It is an IKEA table, so I expect it will show a bit of wear before too long, but I anticipate keeping it covered with wargame maps and plexiglass for the foreseeable future, hiding any blemishes caused by overeager dice rolling. Still, it’s the little things—or, in this case, the six-and-a-half foot long things—that make all the difference, and I think this new table will add more than a bit of enjoyment to an already enjoyable hobby.

Classic Doctor Who Airs Again (Sort Of)

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Though probably not done in homage to this site’s long-standing Doctor Who Project, Twitch and the BBC have teamed up to give “classic” Doctor Who the marathon treatment. Weekdays from May 29th through July 23rd, the streaming site will be broadcasting most of the extant episodes of the series, showing a block of stories in order each day.

Doctor Who Marathon on Twitch

Sadly, the schedule indicates that they’re skipping some stories that are missing significant segments on film. Perhaps an understandable choice—Twitch is a video streaming site, after all—but it robs viewers of some signal moments and cuts the First and Second Doctor’s era to a mere twenty-six stories combined. So William Hartnell’s regeneration (and the first appearance of the Cybermen) in “The Tenth Planet” won’t be presented, even though only the final episode is missing and has been re-created via animation and tele-snap. And yet they’re showing “The Web of Fear,” which is similarly missing an episode that has been re-constructed. Bit of Yeti-bias there if you ask me…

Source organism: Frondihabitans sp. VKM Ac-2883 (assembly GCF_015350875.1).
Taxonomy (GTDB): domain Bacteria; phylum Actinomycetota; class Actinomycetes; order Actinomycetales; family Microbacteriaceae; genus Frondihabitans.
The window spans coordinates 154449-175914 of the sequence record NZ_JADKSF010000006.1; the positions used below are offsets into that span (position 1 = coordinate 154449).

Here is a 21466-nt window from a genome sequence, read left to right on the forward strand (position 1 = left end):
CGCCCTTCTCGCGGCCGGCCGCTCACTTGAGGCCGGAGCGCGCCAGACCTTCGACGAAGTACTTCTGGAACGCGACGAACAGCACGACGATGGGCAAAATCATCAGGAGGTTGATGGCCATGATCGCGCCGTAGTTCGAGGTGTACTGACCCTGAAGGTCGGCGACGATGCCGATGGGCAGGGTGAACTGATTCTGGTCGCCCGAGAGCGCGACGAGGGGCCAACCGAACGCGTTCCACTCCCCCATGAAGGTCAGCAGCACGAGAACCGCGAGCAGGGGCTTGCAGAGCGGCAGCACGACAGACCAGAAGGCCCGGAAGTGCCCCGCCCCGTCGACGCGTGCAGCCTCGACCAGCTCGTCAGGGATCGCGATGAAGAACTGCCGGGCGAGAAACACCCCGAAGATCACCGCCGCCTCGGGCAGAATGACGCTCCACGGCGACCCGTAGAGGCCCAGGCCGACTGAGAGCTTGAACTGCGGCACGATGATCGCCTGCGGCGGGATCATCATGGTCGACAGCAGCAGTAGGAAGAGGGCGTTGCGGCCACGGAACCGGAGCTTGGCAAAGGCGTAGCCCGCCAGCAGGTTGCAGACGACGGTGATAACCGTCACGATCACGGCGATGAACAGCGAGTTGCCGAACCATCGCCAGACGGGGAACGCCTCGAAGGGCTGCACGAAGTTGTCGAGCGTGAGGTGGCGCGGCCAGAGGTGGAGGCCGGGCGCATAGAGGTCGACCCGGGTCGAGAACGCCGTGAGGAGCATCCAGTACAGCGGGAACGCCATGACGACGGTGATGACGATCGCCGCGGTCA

Regardless of such quibbles, this Doctor Who marathon on Twitch promises to introduce these stories to a brand new audience. While I don’t think these fresh faces will be hiding behind couches like audiences of old, I’m hopeful that the original Doctors will nonetheless charm and delight a contemporary crowd and bring much-deserved attention to this monumental body of work.

Doctor Who Project: The Time Warrior

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I’ve never heard so much gobbledygook in my life, but I suspect you know what you’re talking about.

To usher in Season Eleven of Doctor Who, series regular Robert Holmes introduces another of his larger-than-life characters, in this case Linx, the titular character from “The Time Warrior” (Series Production Code UUU). But the title proves rather incongruous, for though Commander Linx, the squat Sontaran commander, has managed to transport scientists from the twentieth century back to medieval times, he does so for no reason other than to repair his damaged spaceship, so that he can return to the eternal war between the Sontarans and the Rutans.

Meet Commander Linx

However, this time-shifting ability of the Sontarans serves merely as an excuse for the show to play historical dress-up once more, with everyone getting in on the medieval act, from Jon Pertwee clomping around in a suit of armor to new companion Elisabeth Sladen showing off both a Maid Marian outfit and a Robin Hood outfit. Assuming one discounts the jaunt to ancient Atlantis in “The Time Monster” and the limited 1920s ship scenes in “Carnival of Monsters,” “The Time Warrior” marks the first visit to an historical Earth setting since the Second Doctor’s swan song in “The War Games” some four years prior—and even that wasn’t really on Earth.